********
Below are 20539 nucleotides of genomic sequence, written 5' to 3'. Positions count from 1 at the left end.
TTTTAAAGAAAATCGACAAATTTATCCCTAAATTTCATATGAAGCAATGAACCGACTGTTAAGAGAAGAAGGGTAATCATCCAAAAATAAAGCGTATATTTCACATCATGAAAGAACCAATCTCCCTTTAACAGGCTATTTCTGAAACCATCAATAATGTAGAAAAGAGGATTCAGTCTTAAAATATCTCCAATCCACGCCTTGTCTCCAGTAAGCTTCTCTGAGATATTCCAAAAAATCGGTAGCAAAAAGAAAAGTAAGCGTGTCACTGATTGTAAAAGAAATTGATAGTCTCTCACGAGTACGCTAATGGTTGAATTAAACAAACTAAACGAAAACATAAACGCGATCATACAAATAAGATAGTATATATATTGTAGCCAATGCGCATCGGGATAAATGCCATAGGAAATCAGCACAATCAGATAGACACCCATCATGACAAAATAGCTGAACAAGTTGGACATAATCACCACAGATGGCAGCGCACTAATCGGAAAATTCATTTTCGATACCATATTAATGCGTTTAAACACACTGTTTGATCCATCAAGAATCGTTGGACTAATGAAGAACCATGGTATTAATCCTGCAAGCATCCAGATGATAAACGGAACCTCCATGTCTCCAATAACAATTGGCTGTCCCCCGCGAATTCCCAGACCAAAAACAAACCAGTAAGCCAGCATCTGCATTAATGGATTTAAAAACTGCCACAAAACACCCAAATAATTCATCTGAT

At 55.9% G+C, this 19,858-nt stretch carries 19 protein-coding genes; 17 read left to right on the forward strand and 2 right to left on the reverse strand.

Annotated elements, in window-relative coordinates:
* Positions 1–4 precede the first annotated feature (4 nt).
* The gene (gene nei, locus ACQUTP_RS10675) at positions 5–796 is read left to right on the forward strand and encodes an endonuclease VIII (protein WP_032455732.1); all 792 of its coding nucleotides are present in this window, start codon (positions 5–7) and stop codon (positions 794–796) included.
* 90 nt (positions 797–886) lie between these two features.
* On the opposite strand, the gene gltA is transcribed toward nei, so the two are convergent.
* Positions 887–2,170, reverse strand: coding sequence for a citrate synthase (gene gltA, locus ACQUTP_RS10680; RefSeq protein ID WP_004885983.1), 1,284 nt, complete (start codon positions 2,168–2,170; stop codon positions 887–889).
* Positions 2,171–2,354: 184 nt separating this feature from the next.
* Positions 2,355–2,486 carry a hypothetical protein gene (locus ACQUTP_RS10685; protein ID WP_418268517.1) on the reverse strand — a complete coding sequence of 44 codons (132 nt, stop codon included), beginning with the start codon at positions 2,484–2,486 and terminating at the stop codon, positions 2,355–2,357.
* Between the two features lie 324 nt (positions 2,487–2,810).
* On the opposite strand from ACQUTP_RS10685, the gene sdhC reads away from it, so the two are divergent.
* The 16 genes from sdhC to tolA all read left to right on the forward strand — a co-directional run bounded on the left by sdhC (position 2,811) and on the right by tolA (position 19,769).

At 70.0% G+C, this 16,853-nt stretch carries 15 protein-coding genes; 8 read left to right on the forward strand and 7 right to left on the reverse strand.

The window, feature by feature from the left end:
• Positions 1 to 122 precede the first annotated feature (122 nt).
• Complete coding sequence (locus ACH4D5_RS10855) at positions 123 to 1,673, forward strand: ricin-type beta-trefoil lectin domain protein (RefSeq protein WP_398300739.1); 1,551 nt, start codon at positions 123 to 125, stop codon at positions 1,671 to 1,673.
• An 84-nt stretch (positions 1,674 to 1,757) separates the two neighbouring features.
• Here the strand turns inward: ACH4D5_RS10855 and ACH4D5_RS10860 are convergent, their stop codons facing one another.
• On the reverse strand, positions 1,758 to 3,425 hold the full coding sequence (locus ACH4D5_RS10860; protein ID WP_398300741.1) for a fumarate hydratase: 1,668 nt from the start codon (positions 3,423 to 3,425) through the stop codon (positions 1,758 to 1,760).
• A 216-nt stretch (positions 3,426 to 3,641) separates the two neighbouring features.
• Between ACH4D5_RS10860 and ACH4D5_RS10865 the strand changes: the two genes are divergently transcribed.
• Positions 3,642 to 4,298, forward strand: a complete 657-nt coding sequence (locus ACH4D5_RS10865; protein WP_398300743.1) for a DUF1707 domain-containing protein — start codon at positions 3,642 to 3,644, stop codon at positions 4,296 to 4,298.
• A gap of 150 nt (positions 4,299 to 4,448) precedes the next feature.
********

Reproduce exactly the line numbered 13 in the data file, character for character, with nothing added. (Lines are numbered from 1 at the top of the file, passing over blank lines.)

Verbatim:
* On the opposite strand from ACQUTP_RS10685, the gene sdhC reads away from it, so the two are divergent.